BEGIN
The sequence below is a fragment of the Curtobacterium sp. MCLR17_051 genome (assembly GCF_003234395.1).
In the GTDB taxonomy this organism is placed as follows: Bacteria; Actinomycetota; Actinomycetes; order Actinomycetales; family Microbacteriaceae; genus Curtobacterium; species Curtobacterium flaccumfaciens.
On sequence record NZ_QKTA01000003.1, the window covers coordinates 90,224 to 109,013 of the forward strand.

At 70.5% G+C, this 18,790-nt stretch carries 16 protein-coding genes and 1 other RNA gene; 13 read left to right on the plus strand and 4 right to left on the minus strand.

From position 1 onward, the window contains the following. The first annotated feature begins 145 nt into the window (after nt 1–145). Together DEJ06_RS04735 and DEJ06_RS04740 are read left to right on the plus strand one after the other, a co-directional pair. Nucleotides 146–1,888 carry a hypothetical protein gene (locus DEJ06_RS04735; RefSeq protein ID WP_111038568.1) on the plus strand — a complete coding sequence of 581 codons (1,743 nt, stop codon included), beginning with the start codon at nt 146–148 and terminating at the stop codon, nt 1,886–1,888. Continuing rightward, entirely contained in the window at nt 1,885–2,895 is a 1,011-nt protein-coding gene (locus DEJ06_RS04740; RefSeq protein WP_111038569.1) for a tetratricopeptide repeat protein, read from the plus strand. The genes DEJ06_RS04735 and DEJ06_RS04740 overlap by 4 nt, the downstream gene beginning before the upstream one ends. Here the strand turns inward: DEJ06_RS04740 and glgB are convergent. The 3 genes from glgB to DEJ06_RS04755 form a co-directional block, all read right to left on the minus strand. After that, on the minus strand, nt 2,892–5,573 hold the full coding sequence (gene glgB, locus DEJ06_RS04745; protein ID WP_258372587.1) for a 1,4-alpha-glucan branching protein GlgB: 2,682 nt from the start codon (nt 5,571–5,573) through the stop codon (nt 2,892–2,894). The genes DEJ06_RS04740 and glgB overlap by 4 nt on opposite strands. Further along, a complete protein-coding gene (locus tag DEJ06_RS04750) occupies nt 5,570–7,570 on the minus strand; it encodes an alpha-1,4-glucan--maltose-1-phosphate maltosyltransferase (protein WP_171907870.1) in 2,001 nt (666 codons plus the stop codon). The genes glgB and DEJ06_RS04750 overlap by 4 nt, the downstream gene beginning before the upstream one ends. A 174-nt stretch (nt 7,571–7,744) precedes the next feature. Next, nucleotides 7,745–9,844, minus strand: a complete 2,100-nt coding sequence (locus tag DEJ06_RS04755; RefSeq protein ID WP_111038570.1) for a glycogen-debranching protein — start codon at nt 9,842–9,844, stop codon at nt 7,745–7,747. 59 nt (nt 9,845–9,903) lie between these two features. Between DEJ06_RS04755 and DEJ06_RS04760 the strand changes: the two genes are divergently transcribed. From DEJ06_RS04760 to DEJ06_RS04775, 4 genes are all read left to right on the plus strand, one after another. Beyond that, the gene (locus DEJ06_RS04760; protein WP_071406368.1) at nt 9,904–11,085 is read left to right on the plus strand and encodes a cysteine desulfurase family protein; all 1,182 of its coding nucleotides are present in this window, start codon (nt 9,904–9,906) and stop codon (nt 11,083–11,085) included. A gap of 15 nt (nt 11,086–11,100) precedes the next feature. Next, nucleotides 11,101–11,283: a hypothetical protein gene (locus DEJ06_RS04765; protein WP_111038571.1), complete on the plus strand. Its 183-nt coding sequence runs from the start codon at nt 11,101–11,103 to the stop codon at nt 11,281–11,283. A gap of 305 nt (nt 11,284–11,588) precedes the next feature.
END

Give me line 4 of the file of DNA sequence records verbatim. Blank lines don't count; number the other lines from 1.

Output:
At 70.5% G+C, this 18,790-nt stretch carries 16 protein-coding genes and 1 other RNA gene; 13 read left to right on the plus strand and 4 right to left on the minus strand.